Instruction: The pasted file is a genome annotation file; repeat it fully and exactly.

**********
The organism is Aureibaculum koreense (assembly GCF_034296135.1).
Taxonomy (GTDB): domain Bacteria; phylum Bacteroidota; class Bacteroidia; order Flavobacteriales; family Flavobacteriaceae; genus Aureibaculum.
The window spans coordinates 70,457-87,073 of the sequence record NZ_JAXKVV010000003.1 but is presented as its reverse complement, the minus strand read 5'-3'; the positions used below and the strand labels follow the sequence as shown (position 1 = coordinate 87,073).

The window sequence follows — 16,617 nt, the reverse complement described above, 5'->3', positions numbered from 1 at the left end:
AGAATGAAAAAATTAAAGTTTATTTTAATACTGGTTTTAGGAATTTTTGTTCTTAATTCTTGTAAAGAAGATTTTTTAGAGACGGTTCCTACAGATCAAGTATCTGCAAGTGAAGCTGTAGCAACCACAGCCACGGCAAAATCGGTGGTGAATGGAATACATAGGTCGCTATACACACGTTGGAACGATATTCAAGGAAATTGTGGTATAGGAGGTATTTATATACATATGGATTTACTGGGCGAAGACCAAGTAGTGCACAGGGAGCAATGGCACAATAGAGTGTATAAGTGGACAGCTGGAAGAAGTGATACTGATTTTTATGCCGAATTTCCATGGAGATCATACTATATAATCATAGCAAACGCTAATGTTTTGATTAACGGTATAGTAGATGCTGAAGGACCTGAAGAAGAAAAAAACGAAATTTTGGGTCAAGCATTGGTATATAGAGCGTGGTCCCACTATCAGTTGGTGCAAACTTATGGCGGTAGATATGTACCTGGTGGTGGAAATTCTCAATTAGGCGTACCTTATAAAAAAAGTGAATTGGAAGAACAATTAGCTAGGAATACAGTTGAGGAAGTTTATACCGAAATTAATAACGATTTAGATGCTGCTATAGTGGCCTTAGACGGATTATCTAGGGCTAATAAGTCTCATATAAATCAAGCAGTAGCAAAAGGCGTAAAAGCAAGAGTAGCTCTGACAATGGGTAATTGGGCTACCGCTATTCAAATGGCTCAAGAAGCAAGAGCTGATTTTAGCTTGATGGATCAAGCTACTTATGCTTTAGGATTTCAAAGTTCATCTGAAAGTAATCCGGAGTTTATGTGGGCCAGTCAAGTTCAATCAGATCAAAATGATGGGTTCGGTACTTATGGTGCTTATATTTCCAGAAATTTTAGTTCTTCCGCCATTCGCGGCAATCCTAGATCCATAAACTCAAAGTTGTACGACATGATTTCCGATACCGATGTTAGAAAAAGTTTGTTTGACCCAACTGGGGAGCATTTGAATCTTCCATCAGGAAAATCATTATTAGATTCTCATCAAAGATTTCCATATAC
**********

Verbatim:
The organism is Aureibaculum koreense (assembly GCF_034296135.1).
Taxonomy (GTDB): domain Bacteria; phylum Bacteroidota; class Bacteroidia; order Flavobacteriales; family Flavobacteriaceae; genus Aureibaculum.
The window spans coordinates 70,457-87,073 of the sequence record NZ_JAXKVV010000003.1 but is presented as its reverse complement, the minus strand read 5'-3'; the positions used below and the strand labels follow the sequence as shown (position 1 = coordinate 87,073).

The window sequence follows — 16,617 nt, the reverse complement described above, 5'->3', positions numbered from 1 at the left end:
AGAATGAAAAAATTAAAGTTTATTTTAATACTGGTTTTAGGAATTTTTGTTCTTAATTCTTGTAAAGAAGATTTTTTAGAGACGGTTCCTACAGATCAAGTATCTGCAAGTGAAGCTGTAGCAACCACAGCCACGGCAAAATCGGTGGTGAATGGAATACATAGGTCGCTATACACACGTTGGAACGATATTCAAGGAAATTGTGGTATAGGAGGTATTTATATACATATGGATTTACTGGGCGAAGACCAAGTAGTGCACAGGGAGCAATGGCACAATAGAGTGTATAAGTGGACAGCTGGAAGAAGTGATACTGATTTTTATGCCGAATTTCCATGGAGATCATACTATATAATCATAGCAAACGCTAATGTTTTGATTAACGGTATAGTAGATGCTGAAGGACCTGAAGAAGAAAAAAACGAAATTTTGGGTCAAGCATTGGTATATAGAGCGTGGTCCCACTATCAGTTGGTGCAAACTTATGGCGGTAGATATGTACCTGGTGGTGGAAATTCTCAATTAGGCGTACCTTATAAAAAAAGTGAATTGGAAGAACAATTAGCTAGGAATACAGTTGAGGAAGTTTATACCGAAATTAATAACGATTTAGATGCTGCTATAGTGGCCTTAGACGGATTATCTAGGGCTAATAAGTCTCATATAAATCAAGCAGTAGCAAAAGGCGTAAAAGCAAGAGTAGCTCTGACAATGGGTAATTGGGCTACCGCTATTCAAATGGCTCAAGAAGCAAGAGCTGATTTTAGCTTGATGGATCAAGCTACTTATGCTTTAGGATTTCAAAGTTCATCTGAAAGTAATCCGGAGTTTATGTGGGCCAGTCAAGTTCAATCAGATCAAAATGATGGGTTCGGTACTTATGGTGCTTATATTTCCAGAAATTTTAGTTCTTCCGCCATTCGCGGCAATCCTAGATCCATAAACTCAAAGTTGTACGACATGATTTCCGATACCGATGTTAGAAAAAGTTTGTTTGACCCAACTGGGGAGCATTTGAATCTTCCATCAGGAAAATCATTATTAGATTCTCATCAAAGATTTCCATATAC